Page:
January 27, 2009
That "Great Commission" thing still applies, right?
It's always good to "reboot" your computer from time to time in order to set everything straight and clear out the "digital cobwebs" from the operating system. I thought I'd do the same with my current thinking and practices about sharing my faith with my unchurched/non-believing friends.
I encourage you to pass these ideas along to your leaders and group members so they, too, can "reboot" for 2009 and be far more successful in helping friends find a genuine relationship with God through Christ, our Lord!
1. Create a true friendship. The goal is to show God's unconditional love and be a true friend. Show them you love them regardless of their current or future beliefs and let the Holy Spirit do his work. They're not a "project."
2. Be real. Real friends show their weaknesses and are not too proud to ask others for help. Show the person that you want a genuine friendship that is characterized by "bi-directional" servanthood.
3. Cross-pollinate. Involve other believers in your friendship with your unchurched friend. It may be just what the person needs to see what following Christ looks like from different perspectives.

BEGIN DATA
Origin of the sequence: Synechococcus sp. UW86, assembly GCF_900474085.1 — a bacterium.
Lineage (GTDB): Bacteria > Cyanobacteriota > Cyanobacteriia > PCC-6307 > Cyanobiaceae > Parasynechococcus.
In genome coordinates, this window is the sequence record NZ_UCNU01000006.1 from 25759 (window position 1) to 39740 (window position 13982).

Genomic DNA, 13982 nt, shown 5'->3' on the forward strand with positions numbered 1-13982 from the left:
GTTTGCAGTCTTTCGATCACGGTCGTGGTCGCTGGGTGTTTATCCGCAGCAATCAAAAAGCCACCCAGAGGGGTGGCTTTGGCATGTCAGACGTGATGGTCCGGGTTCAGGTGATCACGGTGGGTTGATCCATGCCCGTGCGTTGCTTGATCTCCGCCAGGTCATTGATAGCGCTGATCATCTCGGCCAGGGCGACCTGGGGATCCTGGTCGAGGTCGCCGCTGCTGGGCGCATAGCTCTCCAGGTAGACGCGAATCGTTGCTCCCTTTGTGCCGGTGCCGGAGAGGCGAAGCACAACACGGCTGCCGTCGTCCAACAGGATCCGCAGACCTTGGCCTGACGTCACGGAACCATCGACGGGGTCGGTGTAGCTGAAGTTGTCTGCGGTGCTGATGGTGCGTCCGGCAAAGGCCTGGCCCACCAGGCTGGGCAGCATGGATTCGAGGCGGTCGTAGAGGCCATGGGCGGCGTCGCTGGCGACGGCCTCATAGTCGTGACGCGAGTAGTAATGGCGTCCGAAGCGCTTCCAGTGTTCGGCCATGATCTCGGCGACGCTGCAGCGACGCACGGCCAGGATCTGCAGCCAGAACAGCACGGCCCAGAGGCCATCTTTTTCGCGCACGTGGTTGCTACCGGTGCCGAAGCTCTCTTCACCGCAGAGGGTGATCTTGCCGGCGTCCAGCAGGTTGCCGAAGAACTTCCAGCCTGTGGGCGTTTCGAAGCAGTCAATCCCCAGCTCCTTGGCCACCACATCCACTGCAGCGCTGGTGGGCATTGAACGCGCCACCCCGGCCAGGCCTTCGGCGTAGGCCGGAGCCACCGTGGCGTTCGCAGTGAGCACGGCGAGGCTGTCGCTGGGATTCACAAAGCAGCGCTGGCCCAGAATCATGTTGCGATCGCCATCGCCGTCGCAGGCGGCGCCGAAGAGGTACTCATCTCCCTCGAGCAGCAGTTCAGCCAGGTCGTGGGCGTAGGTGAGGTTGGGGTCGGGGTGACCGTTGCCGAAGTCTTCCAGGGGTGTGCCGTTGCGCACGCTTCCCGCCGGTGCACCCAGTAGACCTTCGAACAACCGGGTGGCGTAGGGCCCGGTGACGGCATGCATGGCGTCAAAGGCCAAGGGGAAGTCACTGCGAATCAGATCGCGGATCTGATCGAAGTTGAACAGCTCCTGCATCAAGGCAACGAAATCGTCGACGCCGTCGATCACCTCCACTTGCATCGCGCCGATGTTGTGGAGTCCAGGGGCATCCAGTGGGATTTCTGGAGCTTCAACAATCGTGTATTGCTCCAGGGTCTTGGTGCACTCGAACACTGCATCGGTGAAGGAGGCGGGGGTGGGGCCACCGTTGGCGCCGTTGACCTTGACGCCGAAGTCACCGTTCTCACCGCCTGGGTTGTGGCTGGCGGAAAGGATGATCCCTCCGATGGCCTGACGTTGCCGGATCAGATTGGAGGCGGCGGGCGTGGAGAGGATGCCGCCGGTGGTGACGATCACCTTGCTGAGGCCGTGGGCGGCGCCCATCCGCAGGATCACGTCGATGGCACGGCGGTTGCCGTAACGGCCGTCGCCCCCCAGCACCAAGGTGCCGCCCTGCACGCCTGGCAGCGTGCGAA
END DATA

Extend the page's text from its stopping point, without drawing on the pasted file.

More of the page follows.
4. Treat them like a Christian if they claim to believe. Many Americans think they are Christians because they believe in God's existence. If that's the case, don't hesitate to ask them to pray for you like you would a fellow group member. In other words, call their spiritual bluff and see what happens! This builds contrast for the unchurched person.
5. Give AND take refrigerator rights. Many Christians claim to have friendships with the lost, but they rarely have the person in their home or are a guest in the home of an unchurched person. If you want to make a huge impact on a lost person, simply invite them to your house frequently and give them refrigerator rights. When they do the same for you in their home, you have reached a level of relationship that few people have in America—and God will use it powerfully to bring them to the cross. Trust me on this one.
6. Pray for yourself as much as you pray for them. Ask Christ to shine through you in powerful ways and give you his love and vision for your friend (vs. just asking God to convict your friend of their sins!)
Two tough questions for churches using small-group campaigns